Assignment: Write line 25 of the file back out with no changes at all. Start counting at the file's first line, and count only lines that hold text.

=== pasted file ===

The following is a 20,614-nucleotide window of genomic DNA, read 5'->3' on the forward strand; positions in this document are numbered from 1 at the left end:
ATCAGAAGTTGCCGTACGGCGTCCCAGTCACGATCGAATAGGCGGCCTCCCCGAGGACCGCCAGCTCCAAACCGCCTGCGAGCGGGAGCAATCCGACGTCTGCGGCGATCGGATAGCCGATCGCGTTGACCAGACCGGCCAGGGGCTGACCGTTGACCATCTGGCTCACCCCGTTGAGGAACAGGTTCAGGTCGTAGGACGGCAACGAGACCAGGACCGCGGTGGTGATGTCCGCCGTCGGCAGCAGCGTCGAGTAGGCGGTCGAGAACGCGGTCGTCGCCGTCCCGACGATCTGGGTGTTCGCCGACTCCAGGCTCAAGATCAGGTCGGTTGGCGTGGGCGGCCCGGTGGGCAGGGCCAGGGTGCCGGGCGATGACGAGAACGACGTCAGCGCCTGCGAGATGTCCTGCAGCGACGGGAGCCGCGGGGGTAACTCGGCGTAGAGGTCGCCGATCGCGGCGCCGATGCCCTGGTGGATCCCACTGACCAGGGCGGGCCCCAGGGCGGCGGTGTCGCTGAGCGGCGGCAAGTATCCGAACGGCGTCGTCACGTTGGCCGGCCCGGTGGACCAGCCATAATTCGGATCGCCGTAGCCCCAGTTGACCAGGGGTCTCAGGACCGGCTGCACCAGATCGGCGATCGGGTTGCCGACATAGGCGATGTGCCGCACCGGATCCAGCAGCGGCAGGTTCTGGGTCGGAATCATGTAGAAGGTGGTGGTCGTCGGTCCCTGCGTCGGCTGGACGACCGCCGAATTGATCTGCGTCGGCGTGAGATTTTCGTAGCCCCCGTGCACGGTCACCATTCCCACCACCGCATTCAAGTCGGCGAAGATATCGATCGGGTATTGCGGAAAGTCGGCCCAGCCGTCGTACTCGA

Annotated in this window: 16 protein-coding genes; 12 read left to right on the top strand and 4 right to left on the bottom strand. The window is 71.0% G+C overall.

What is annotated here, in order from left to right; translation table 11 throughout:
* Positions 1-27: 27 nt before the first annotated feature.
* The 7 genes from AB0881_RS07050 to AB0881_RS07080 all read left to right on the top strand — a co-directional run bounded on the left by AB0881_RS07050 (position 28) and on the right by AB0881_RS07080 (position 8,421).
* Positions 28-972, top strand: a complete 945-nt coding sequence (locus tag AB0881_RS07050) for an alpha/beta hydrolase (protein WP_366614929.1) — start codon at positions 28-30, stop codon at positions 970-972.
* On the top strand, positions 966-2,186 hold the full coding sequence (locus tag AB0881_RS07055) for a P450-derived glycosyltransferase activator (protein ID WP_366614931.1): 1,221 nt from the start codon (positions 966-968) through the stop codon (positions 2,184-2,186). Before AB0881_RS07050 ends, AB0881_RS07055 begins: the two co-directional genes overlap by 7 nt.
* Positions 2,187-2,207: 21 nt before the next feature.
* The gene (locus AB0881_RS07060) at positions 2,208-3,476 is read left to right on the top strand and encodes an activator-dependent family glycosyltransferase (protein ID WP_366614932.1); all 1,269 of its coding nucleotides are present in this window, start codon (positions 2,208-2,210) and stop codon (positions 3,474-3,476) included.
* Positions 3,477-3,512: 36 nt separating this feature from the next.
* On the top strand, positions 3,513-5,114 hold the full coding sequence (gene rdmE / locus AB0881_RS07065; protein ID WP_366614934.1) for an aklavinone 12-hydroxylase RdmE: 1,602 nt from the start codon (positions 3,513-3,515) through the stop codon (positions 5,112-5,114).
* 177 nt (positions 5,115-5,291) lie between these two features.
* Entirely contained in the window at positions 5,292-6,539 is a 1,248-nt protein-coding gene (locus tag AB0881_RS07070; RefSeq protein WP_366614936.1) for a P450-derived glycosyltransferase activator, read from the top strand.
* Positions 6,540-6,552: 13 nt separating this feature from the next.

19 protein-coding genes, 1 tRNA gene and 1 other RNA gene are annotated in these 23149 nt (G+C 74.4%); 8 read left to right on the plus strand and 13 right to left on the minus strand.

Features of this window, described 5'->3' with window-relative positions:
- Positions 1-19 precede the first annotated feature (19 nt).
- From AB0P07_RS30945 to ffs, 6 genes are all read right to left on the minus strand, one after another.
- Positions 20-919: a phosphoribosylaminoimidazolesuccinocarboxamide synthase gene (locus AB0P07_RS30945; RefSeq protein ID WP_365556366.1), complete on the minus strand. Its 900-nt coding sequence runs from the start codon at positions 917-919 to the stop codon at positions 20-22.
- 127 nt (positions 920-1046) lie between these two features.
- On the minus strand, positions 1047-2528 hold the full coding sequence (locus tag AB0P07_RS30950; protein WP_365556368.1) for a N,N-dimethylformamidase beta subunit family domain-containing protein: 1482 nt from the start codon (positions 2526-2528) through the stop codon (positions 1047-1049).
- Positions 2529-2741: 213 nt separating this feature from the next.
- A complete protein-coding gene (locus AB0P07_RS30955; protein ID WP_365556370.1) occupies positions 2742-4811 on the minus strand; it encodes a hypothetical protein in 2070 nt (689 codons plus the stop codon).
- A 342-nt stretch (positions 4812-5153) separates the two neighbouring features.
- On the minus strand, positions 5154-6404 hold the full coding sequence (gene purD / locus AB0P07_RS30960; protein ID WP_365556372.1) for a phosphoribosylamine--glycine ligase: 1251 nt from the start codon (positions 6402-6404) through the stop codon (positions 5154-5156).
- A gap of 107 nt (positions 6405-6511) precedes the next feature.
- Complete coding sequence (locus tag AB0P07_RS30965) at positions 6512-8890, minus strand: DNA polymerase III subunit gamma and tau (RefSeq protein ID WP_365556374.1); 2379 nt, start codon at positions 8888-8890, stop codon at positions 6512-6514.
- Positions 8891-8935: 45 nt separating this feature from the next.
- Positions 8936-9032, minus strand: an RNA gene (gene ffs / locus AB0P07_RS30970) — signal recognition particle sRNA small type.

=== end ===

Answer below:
- A 342-nt stretch (positions 4812-5153) separates the two neighbouring features.